Sunday, August 17, 2008

Winter Veggie Soup

This is my very simple quick but delicious winter veggie soup. The secret is the fresh tumeric - nothing like the powdered stuff, and a lovely thing to keep in the cupboard with the ginger and garlic. The other secret is having one of those groovy "v-slicer" julienne things that make chopping up stuff really small super quick.

You need:

  • 1 potato

  • 1n onion

  • 1 carrot

  • fresh ginger and tumeric

  • 1 bay leaf

  • 2 chicken stock cutes

  • Nettles and coriander - or other fresh greens


  • Julienne 1 onion into a saucepan

  • Add a generous slosh of oil (I use macadamia but olive or anything would do)

  • While heating up, add some grated fresh ginger and tumeric

  • Saute gently until onion is soft and translucent

  • Julienne the potato and carrot - add these too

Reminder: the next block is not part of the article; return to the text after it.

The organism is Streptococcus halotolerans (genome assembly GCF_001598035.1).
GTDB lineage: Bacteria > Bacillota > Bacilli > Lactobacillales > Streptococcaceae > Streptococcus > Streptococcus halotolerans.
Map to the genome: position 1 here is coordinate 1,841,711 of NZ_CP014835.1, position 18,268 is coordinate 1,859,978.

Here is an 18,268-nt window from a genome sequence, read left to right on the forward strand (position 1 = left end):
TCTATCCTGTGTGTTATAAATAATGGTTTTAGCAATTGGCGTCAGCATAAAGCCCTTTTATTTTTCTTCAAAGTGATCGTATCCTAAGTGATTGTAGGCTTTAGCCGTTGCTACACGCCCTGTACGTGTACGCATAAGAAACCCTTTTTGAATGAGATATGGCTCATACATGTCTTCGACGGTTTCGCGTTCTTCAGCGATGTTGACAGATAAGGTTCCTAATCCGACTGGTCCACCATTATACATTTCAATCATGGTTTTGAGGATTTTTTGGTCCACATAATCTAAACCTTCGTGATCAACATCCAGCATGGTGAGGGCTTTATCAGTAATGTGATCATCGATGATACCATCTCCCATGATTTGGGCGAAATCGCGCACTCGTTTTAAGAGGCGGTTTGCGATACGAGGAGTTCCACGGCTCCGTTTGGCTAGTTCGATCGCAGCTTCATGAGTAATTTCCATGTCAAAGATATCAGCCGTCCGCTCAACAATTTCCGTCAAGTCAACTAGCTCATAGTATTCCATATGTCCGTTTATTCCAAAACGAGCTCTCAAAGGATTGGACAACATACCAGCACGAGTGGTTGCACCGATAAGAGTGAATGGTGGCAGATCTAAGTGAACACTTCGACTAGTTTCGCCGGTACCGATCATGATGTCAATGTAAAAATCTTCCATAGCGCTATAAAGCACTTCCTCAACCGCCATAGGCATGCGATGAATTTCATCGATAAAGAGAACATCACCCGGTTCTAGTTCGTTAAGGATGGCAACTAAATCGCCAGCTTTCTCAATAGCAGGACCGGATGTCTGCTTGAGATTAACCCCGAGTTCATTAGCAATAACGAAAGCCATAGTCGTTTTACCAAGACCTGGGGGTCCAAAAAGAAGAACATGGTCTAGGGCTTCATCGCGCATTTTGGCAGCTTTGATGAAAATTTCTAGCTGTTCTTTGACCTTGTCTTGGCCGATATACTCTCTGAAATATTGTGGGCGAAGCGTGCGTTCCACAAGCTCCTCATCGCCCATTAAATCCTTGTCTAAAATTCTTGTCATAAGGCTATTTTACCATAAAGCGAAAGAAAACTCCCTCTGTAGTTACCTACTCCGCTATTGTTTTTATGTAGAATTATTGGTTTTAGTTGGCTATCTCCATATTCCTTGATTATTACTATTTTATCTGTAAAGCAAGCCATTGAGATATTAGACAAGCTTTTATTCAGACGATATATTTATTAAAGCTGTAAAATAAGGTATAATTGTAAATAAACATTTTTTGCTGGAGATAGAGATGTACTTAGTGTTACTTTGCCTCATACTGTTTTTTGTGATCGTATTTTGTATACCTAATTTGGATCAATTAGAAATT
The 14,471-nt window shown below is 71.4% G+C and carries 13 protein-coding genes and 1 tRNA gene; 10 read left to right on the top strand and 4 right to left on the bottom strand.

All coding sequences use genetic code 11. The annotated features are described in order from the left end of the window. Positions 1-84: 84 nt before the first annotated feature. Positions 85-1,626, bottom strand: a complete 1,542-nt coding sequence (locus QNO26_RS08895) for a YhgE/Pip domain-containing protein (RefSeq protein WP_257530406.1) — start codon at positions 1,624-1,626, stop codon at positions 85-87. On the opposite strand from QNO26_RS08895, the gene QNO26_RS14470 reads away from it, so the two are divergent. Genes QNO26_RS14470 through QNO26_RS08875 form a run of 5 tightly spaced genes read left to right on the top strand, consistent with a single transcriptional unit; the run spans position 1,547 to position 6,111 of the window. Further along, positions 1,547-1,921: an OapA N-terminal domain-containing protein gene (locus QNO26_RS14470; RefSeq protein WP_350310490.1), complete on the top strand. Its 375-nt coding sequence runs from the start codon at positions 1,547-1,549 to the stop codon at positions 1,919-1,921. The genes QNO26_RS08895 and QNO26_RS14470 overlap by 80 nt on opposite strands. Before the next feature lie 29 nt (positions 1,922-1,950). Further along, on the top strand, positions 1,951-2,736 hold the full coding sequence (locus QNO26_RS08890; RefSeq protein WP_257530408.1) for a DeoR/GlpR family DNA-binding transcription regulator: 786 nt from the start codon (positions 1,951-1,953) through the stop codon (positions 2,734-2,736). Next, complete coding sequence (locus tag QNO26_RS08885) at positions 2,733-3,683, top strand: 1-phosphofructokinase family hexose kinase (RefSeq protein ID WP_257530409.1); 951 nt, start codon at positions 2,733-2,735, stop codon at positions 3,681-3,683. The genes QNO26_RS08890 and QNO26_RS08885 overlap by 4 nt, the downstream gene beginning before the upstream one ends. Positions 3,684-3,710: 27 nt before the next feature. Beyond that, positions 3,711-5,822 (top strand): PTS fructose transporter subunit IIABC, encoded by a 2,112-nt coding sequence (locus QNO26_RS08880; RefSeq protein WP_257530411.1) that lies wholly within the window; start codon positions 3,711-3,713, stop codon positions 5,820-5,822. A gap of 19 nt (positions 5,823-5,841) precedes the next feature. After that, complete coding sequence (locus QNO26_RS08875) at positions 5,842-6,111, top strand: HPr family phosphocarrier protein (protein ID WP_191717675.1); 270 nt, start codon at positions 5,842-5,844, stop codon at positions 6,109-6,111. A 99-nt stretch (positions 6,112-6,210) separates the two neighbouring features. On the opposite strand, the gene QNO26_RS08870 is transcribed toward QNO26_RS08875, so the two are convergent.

• Add hot water and 2 x massels "chicken style" stock cubes and bay leaf

  • Bring to boil and simmer while you go outside to pick greens

  • Pick a big bowl of nettles, fresh coriander and anything else out there

  • Chop or snip these into the soup just before serving


(yes, still with the nettles!)

Beanie #2

Beanie for Mr Duck Herder.

Saturday, August 16, 2008

Stories and Presents

A few weeks back I was passing the Cougar (aka Pa Kettle, Mountain Man etc) an apple muffin and without thinking proceeded to tell him about how the apples were from Robin in Bungendore's ancient old apple tree and how the flour was biodynamic spelt flour from wherever, and how the fig jam, if you would like some, is from Carolyn across the road and she has the most lovely tree and this and that until the Cougar laughed and said "that's the thing with you duckie, everything you eat has got a story" and you know, he's RIGHT and I wouldn't have it any other way.
Mr Duck Herder teases me sometimes saying "It is just food" when I present him with some home grown gift from the gods bounty lovingly prepared with an assortment of other carefully chosen or lovingly gifted ingredients. And you know, he's WRONG.
Food that is grown with love and prepared with love IS love.
And when you think about it, living a more elegantly frugal life creates a million opportunities to slow down and be more fully present, and when you are fully present, your life is unimaginably full of PRESENTS!